Target Leading OEMs, ODMs and System Builders.    Our strategy is to enable our leading PC, handheld and consumer electronics OEMs, ODMs and major system builder customers to differentiate their products in a highly competitive marketplace by using our products. We believe that design wins with these industry leaders provide market validation of our products, increase brand awareness and enhance our ability to penetrate additional leading customer accounts. In addition, we believe that close relationships with OEMs, ODMs and major system builders will allow us to better anticipate and address customer needs with future generations of our products.

  Sustain Technology and Product Leadership in 3D Graphics and HD Video, and Media Communications and Ultra-Low Power.    We are focused on using our advanced engineering capabilities to accelerate the quality and performance of 3D graphics, HD video, media communications and ultra-low power processing in PCs and handheld devices. A fundamental aspect of our strategy is to actively recruit the best 3D graphics and HD video, networking and communications engineers in the industry, and we believe that we have assembled an exceptionally experienced and talented engineering team. Our research and development strategy is to focus on concurrently developing multiple generations of GPUs, including GPUs for high-performance computing, MCPs and mobile and consumer products that support PMPs, PDAs, cellular phones and other handheld devices using independent design teams. As we have in the past, we intend to use this strategy to achieve new levels of graphics, networking and communications features and performance and ultra-low power designs, enabling our customers to achieve superior performance in their products.

  Increase Market Share.    We believe that substantial market share will be important to achieving success. We intend to achieve a leading share of the market in areas in which we don't have a leading market share, and maintain a leading share of the market in areas in which we do have the lead, by devoting substantial resources to building families of products for a wide range of applications that offer significant improvement in performance over existing products.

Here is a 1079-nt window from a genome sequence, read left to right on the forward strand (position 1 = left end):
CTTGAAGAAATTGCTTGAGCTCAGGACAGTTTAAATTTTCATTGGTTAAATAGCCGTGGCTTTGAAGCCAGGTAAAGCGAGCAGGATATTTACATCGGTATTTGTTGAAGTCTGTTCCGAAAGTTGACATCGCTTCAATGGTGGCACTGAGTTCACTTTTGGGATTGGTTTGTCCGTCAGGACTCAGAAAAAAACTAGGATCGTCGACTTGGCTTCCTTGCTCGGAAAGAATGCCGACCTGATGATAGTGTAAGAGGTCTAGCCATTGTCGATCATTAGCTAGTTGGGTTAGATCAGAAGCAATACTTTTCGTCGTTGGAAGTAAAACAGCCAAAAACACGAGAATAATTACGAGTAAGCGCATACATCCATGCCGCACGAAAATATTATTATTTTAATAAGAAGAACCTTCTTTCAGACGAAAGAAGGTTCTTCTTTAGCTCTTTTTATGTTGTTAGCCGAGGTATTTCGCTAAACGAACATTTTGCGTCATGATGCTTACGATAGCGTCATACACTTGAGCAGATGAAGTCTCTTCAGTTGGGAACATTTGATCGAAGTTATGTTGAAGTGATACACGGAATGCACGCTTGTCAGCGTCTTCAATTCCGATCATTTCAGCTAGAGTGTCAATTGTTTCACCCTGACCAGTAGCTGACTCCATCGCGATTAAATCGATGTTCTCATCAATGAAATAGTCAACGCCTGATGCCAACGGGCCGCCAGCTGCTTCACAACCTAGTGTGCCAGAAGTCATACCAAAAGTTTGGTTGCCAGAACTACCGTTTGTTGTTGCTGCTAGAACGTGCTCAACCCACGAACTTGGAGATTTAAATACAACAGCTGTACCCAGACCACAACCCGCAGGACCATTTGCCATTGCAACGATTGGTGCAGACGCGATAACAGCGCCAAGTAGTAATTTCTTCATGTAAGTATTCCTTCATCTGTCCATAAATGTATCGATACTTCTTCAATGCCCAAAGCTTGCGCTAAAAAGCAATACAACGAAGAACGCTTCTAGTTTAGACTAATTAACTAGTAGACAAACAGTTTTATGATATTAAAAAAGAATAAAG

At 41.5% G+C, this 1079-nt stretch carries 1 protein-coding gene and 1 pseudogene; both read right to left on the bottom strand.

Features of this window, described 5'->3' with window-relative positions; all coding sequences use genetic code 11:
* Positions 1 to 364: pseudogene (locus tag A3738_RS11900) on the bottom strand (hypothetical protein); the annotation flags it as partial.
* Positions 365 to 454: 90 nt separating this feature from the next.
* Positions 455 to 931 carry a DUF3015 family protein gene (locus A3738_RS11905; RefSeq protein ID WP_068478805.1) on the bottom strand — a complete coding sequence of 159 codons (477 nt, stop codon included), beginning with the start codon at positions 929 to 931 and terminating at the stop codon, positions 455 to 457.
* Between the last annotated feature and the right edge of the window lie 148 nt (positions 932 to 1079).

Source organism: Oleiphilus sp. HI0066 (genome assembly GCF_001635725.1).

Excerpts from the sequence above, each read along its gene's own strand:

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  Use Our Expertise in Digital Multimedia.    We believe the synergy created by the combination of 3D graphics, HD video and the Internet will fundamentally change the way people work, learn, communicate and play. We believe that our expertise in HD graphics and system architecture positions us to help drive this transformation. We are using our expertise in the processing and transmission of high-bandwidth digital media to develop products designed to address the requirements of high-bandwidth concurrent multimedia.

  Use our Intellectual Property and Resources to Enter into License and Development Contracts. From time to time, we expect to enter into license arrangements that will require significant customization of our intellectual property components.  For license arrangements that require significant customization of our intellectual property components, we generally recognize this license revenue using the percentage-of-completion method of accounting over the period that services are performed. For example, in fiscal year 2006, we entered into an agreement with Sony Computer Entertainment, Inc., or SCE, to jointly develop a custom GPU for SCE’s PlayStation3.  Our collaboration with SCE includes license fees and royalties for the PlayStation3 and all derivatives, including next-generation digital consumer electronics devices.  In addition, we are licensing software development tools for creating shaders and advanced graphics capabilities to SCE. 

Sales and Marketing